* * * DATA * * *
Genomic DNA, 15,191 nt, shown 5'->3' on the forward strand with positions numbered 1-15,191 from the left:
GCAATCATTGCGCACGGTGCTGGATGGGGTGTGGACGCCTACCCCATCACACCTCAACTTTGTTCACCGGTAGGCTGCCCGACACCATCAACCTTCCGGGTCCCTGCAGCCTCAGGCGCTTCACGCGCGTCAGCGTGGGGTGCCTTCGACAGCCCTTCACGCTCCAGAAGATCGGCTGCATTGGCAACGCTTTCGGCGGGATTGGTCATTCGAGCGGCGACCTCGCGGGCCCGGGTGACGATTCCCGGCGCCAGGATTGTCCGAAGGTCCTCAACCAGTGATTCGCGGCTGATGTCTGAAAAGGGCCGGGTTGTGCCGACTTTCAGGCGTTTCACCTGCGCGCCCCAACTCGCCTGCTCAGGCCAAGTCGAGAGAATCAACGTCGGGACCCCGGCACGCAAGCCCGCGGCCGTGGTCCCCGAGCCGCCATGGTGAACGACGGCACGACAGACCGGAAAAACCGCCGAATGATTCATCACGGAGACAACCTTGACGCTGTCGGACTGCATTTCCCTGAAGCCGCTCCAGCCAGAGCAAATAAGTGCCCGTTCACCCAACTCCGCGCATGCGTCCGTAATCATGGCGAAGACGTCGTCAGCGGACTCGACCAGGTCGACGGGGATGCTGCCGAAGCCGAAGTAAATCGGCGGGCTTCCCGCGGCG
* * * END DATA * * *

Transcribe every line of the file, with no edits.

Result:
Genomic DNA, 15,191 nt, shown 5'->3' on the forward strand with positions numbered 1-15,191 from the left:
GCAATCATTGCGCACGGTGCTGGATGGGGTGTGGACGCCTACCCCATCACACCTCAACTTTGTTCACCGGTAGGCTGCCCGACACCATCAACCTTCCGGGTCCCTGCAGCCTCAGGCGCTTCACGCGCGTCAGCGTGGGGTGCCTTCGACAGCCCTTCACGCTCCAGAAGATCGGCTGCATTGGCAACGCTTTCGGCGGGATTGGTCATTCGAGCGGCGACCTCGCGGGCCCGGGTGACGATTCCCGGCGCCAGGATTGTCCGAAGGTCCTCAACCAGTGATTCGCGGCTGATGTCTGAAAAGGGCCGGGTTGTGCCGACTTTCAGGCGTTTCACCTGCGCGCCCCAACTCGCCTGCTCAGGCCAAGTCGAGAGAATCAACGTCGGGACCCCGGCACGCAAGCCCGCGGCCGTGGTCCCCGAGCCGCCATGGTGAACGACGGCACGACAGACCGGAAAAACCGCCGAATGATTCATCACGGAGACAACCTTGACGCTGTCGGACTGCATTTCCCTGAAGCCGCTCCAGCCAGAGCAAATAAGTGCCCGTTCACCCAACTCCGCGCATGCGTCCGTAATCATGGCGAAGACGTCGTCAGCGGACTCGACCAGGTCGACGGGGATGCTGCCGAAGCCGAAGTAAATCGGCGGGCTTCCCGCGGCG